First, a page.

Don’t Forget Projectors

Projectors? Are they still around? Does anybody use them any more?

Projection Mapping Britney MGM 2 resizeProjection Mapping on the Park MGM Hotel in Las Vegas to introduce Britany Spears upcoming show. (Credit: PaintScaping and Nationwide Video)

The answer is definitely yes, even if projection doesn’t get the news coverage in either the popular or technical literature that it got perhaps 10 years ago. Projection is being squeezed at the small end by LCD and OLED panels of increasing size. At the large size limit, projection is being squeezed by direct-view LED displays. Pete Putman wrote for Display Daily that he can see the end of home theater projectors. Professional projectors are losing market share to direct-view displays. Somebody, however, forgot to tell the projector makers who continue to introduce new projectors. There are applications, such as projection mapping, that simply cannot be done with other display technologies. Other applications, such as digital cinema, can be done by projectors at a small fraction of the cost of alternative technologies such as LED cinema displays.

Projection Mapping Britney MGM 3 resizeFour of the 28 Barco UDX 32K projectors used in the Britany Spears projection mapping project. (Credit: PaintScaping and Nationwide Video)

The recent Britany Spears projection mapping project on the Park MGM hotel (formerly the Monte Carlo) in Las Vegas is said by Barco to be “what was probably the largest projection mapping the US has ever seen. The giant announcement was projected from October 18-25 across the façade of the Park MGM, a “canvas” of over 160 meters wide and 26 stories high.” The project used 28 Barco UDX-32K laser-phosphor projector producing a total of almost 900,000 lumens. The projector array was driven by two Disguise D3 4×4 media servers. Four of the projectors were used in portrait orientation, as shown in the image, and the other 24 were used in landscape orientation. You can watch a 3:46 video of the project at the PaintScaping website or on YouTube. The video is hosted by Philippe Bergeron, president and co-founder of PaintScaping, a company that does nothing except projection mapping. It’s worth watching – you not only see the projectors but the results as projected on the Park MGM. A still image just doesn’t do justice to a projection mapping installation.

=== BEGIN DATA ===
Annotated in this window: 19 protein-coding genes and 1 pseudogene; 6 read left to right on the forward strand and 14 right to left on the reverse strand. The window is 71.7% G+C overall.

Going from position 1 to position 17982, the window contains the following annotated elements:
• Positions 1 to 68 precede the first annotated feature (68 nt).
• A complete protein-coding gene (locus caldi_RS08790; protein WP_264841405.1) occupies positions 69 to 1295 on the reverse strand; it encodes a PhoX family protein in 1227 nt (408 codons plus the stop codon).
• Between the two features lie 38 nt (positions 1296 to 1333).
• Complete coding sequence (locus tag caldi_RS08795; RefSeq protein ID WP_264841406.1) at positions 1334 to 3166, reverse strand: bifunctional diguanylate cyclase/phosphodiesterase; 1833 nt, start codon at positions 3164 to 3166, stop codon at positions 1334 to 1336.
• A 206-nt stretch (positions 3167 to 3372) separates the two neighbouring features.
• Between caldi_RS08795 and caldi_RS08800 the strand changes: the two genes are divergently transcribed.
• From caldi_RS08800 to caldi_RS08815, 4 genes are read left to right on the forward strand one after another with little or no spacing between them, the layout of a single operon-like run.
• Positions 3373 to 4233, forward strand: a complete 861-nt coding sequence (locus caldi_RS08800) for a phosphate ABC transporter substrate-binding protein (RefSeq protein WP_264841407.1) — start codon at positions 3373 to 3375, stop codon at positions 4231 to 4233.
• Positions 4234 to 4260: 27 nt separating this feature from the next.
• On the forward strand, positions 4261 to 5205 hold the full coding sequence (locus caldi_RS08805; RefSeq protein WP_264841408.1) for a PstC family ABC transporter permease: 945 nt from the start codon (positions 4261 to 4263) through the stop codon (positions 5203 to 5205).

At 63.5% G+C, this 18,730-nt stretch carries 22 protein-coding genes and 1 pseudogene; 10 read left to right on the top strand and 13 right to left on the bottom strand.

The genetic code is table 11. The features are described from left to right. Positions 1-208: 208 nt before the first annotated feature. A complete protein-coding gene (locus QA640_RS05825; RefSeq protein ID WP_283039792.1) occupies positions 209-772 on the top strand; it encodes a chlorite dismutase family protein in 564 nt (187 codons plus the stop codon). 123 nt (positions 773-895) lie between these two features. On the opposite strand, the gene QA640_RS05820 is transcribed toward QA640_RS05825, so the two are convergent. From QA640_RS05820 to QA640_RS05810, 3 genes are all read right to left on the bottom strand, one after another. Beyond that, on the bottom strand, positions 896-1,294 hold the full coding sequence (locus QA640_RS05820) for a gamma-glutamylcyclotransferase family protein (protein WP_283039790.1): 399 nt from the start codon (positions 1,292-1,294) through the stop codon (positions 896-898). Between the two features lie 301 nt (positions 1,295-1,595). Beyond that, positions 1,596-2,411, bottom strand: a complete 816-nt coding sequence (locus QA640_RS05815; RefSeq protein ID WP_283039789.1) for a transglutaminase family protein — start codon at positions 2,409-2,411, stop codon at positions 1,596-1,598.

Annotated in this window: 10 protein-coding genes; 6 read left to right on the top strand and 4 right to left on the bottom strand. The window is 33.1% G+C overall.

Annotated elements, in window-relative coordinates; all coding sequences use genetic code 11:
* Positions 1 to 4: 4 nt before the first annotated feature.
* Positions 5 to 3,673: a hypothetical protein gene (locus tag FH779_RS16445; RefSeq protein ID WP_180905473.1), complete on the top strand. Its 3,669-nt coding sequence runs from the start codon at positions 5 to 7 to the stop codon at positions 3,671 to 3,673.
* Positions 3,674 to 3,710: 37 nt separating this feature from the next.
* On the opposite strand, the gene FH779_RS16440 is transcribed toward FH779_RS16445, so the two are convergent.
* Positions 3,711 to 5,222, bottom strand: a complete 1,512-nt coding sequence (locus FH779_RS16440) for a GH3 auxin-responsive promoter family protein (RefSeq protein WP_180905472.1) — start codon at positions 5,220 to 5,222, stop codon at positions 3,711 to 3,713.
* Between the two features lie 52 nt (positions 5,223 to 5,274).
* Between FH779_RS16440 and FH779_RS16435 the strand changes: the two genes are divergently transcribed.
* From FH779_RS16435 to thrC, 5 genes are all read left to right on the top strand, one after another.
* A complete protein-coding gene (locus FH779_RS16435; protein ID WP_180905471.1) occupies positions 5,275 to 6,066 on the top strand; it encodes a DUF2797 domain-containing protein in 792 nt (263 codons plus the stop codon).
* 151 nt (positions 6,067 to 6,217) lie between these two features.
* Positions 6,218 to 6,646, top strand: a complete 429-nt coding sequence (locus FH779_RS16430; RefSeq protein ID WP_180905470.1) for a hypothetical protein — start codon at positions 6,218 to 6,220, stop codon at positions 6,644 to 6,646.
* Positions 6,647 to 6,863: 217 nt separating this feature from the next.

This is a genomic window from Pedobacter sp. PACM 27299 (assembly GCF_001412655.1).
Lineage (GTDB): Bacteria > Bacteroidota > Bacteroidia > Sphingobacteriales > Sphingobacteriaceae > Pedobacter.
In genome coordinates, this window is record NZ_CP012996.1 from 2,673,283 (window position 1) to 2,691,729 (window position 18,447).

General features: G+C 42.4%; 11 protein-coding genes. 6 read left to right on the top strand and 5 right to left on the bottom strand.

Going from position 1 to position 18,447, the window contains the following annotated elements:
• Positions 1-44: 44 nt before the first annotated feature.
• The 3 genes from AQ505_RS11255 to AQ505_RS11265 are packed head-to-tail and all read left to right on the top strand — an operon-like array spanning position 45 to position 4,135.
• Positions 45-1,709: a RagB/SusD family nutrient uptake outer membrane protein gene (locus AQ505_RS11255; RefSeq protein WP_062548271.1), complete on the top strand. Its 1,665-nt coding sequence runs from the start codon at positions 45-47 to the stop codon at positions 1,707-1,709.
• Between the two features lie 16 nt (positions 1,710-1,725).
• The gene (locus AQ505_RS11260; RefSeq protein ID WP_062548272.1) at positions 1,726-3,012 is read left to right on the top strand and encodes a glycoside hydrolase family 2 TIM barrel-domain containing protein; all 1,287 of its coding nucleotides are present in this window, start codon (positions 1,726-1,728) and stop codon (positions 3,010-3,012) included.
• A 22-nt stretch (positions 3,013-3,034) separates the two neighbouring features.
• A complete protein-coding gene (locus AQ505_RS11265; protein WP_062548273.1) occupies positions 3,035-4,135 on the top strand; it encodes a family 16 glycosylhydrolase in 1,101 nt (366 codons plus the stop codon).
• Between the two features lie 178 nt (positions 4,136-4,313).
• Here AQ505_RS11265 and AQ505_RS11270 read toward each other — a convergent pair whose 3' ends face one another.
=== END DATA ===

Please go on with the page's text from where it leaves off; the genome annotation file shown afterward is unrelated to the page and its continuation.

Projection NATO Box Office resizeCinema admissions, ticket price and total box office in the US and Canada, 1987 – 2018 (Source: National Association of Theater Owners)

Another major application of projectors is in the cinema. Admissions to the cinema have been declining in the US & Canada, although revenue has been growing modestly because of increases in ticket prices. In the US & Canada in 2017 there were 43,216 digital cinema screens, according to IHS Markit, and there were an additional 126,059 in the rest of the world for a world-wide total of 169,275. These totals represent about 98% of all cinema screens, with most of the film-only hold-outs in the Asia-Pacific region. Each one of these digital cinema screens, except for the handful that have LED screens, has at least one digital cinema projector and many have two or even more.

Projection Global PLF Table resizePremium Large Format Screen growth world wide. (Source: IHS Markit via the Motion Picture Association of America)

Regardless of LED screens from Samsung, Sony and others, LED cinema display walls aren’t going to replace digital cinema projectors any time soon. I couldn’t find data on the total number of LED screens installed world-wide, but it is clear that all of these LED screens qualify as Premium Large Format (PLF) screens. At the end of 2017 (the most recent data available), IHS Markit data showed there were 3162 PLF screens world-wide. This would include not just LED screens but other premium formats such as Dolby Cinema and IMax. Between 2016 and 2017, the number of PLF screens grew 21%. If that growth rate continued into the future, unlikely because of the IHS Markit data shows the ongoing decline of the PLF growth in percentage terms, by 2038 all screens world wide would be PLF. Since LED screens seem to be ideally suited to be PLF screens, this back-of-the-envelope calculation says that in the cinema, all cinema projectors could be replaced by LED screens 20 years from now. Maybe, but don’t count on it. A major barrier to the introduction of LED screens into other portions of the cinema market besides PLF is the cost of these screens compared to the cost of projectors.

Projection Christie CP2315 resizeThe recently introduced Christie CP2320-RGB and CP2315-RGB projectors (Credit: Christie Digital)

It doesn’t look like the projector manufacturers expect the projector market to disappear any time soon. For example, Christie recently introduced at CineAsia in December (where they were the official projector supplier) two versions of a new, compact digital cinema projector with 2K (2048×1080) resolution and RGB laser illumination. These projectors are the little brothers of the 4K CP4325-RGB. The main difference between the two is the CP2320 has 20,000 lumens while the CP2315 has 13,500 lumens. By comparison, the CP4325-RGB provides 25,000 lumens. Other Christie RGB laser projectors provide higher output but have the lasers external to the projector.